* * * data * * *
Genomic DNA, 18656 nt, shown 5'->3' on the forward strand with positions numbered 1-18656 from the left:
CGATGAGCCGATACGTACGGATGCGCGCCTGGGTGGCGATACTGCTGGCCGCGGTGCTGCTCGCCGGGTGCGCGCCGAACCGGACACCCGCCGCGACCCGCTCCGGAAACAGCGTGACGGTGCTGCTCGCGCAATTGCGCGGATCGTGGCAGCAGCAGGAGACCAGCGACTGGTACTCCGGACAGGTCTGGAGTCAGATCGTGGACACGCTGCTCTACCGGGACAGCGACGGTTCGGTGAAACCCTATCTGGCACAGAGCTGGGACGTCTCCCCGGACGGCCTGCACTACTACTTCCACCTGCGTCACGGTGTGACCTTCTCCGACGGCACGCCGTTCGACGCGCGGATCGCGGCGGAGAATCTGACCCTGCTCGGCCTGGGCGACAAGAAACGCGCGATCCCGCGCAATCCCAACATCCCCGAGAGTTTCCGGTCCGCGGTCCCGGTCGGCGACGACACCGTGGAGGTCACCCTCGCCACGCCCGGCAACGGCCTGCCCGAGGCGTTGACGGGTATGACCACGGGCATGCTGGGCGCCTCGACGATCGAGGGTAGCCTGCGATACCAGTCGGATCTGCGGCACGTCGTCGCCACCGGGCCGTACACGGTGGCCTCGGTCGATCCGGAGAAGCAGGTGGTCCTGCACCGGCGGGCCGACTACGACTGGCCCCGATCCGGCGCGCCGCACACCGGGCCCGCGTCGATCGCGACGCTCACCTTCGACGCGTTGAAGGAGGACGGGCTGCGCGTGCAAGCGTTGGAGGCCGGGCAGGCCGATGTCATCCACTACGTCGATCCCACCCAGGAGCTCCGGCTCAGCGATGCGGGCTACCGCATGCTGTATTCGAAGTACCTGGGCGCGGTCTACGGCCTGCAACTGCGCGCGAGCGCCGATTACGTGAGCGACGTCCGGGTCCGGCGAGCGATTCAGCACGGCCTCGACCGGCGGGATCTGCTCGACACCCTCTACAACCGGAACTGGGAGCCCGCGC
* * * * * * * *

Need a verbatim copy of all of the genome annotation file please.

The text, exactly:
Genomic DNA, 18656 nt, shown 5'->3' on the forward strand with positions numbered 1-18656 from the left:
CGATGAGCCGATACGTACGGATGCGCGCCTGGGTGGCGATACTGCTGGCCGCGGTGCTGCTCGCCGGGTGCGCGCCGAACCGGACACCCGCCGCGACCCGCTCCGGAAACAGCGTGACGGTGCTGCTCGCGCAATTGCGCGGATCGTGGCAGCAGCAGGAGACCAGCGACTGGTACTCCGGACAGGTCTGGAGTCAGATCGTGGACACGCTGCTCTACCGGGACAGCGACGGTTCGGTGAAACCCTATCTGGCACAGAGCTGGGACGTCTCCCCGGACGGCCTGCACTACTACTTCCACCTGCGTCACGGTGTGACCTTCTCCGACGGCACGCCGTTCGACGCGCGGATCGCGGCGGAGAATCTGACCCTGCTCGGCCTGGGCGACAAGAAACGCGCGATCCCGCGCAATCCCAACATCCCCGAGAGTTTCCGGTCCGCGGTCCCGGTCGGCGACGACACCGTGGAGGTCACCCTCGCCACGCCCGGCAACGGCCTGCCCGAGGCGTTGACGGGTATGACCACGGGCATGCTGGGCGCCTCGACGATCGAGGGTAGCCTGCGATACCAGTCGGATCTGCGGCACGTCGTCGCCACCGGGCCGTACACGGTGGCCTCGGTCGATCCGGAGAAGCAGGTGGTCCTGCACCGGCGGGCCGACTACGACTGGCCCCGATCCGGCGCGCCGCACACCGGGCCCGCGTCGATCGCGACGCTCACCTTCGACGCGTTGAAGGAGGACGGGCTGCGCGTGCAAGCGTTGGAGGCCGGGCAGGCCGATGTCATCCACTACGTCGATCCCACCCAGGAGCTCCGGCTCAGCGATGCGGGCTACCGCATGCTGTATTCGAAGTACCTGGGCGCGGTCTACGGCCTGCAACTGCGCGCGAGCGCCGATTACGTGAGCGACGTCCGGGTCCGGCGAGCGATTCAGCACGGCCTCGACCGGCGGGATCTGCTCGACACCCTCTACAACCGGAACTGGGAGCCCGCGC